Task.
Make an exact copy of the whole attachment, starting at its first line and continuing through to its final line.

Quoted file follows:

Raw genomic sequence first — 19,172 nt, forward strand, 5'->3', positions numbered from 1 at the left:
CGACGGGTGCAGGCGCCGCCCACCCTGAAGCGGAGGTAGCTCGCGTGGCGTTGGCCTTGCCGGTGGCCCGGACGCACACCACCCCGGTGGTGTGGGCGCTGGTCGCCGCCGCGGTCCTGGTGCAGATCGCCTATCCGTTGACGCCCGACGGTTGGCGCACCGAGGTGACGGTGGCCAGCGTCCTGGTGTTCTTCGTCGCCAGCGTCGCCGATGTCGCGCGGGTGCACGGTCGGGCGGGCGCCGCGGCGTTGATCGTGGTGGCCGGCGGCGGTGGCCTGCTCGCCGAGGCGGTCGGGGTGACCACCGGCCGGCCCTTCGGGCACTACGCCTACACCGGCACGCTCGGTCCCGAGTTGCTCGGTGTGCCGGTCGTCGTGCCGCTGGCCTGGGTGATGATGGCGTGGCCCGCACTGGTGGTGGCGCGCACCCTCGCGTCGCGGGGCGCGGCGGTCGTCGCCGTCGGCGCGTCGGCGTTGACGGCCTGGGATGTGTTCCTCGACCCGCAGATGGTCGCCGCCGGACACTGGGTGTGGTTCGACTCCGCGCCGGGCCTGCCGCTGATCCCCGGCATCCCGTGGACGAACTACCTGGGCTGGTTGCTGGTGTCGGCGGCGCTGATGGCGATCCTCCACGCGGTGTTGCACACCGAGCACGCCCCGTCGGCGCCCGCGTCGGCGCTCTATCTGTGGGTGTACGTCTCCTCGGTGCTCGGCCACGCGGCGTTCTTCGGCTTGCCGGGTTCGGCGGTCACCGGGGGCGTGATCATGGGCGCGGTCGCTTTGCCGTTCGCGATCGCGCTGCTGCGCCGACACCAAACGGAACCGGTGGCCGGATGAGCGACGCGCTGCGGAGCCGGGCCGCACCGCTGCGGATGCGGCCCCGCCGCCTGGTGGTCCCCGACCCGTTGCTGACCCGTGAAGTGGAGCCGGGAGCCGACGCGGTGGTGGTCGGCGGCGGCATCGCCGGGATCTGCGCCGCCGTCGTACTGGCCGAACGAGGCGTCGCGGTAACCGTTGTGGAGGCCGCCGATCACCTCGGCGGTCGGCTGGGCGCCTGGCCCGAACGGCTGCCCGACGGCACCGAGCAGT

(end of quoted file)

Raw genomic sequence first — 19,172 nt, forward strand, 5'->3', positions numbered from 1 at the left:
CGACGGGTGCAGGCGCCGCCCACCCTGAAGCGGAGGTAGCTCGCGTGGCGTTGGCCTTGCCGGTGGCCCGGACGCACACCACCCCGGTGGTGTGGGCGCTGGTCGCCGCCGCGGTCCTGGTGCAGATCGCCTATCCGTTGACGCCCGACGGTTGGCGCACCGAGGTGACGGTGGCCAGCGTCCTGGTGTTCTTCGTCGCCAGCGTCGCCGATGTCGCGCGGGTGCACGGTCGGGCGGGCGCCGCGGCGTTGATCGTGGTGGCCGGCGGCGGTGGCCTGCTCGCCGAGGCGGTCGGGGTGACCACCGGCCGGCCCTTCGGGCACTACGCCTACACCGGCACGCTCGGTCCCGAGTTGCTCGGTGTGCCGGTCGTCGTGCCGCTGGCCTGGGTGATGATGGCGTGGCCCGCACTGGTGGTGGCGCGCACCCTCGCGTCGCGGGGCGCGGCGGTCGTCGCCGTCGGCGCGTCGGCGTTGACGGCCTGGGATGTGTTCCTCGACCCGCAGATGGTCGCCGCCGGACACTGGGTGTGGTTCGACTCCGCGCCGGGCCTGCCGCTGATCCCCGGCATCCCGTGGACGAACTACCTGGGCTGGTTGCTGGTGTCGGCGGCGCTGATGGCGATCCTCCACGCGGTGTTGCACACCGAGCACGCCCCGTCGGCGCCCGCGTCGGCGCTCTATCTGTGGGTGTACGTCTCCTCGGTGCTCGGCCACGCGGCGTTCTTCGGCTTGCCGGGTTCGGCGGTCACCGGGGGCGTGATCATGGGCGCGGTCGCTTTGCCGTTCGCGATCGCGCTGCTGCGCCGACACCAAACGGAACCGGTGGCCGGATGAGCGACGCGCTGCGGAGCCGGGCCGCACCGCTGCGGATGCGGCCCCGCCGCCTGGTGGTCCCCGACCCGTTGCTGACCCGTGAAGTGGAGCCGGGAGCCGACGCGGTGGTGGTCGGCGGCGGCATCGCCGGGATCTGCGCCGCCGTCGTACTGGCCGAACGAGGCGTCGCGGTAACCGTTGTGGAGGCCGCCGATCACCTCGGCGGTCGGCTGGGCGCCTGGCCCGAACGGCTGCCCGACGGCACCGAGCAGT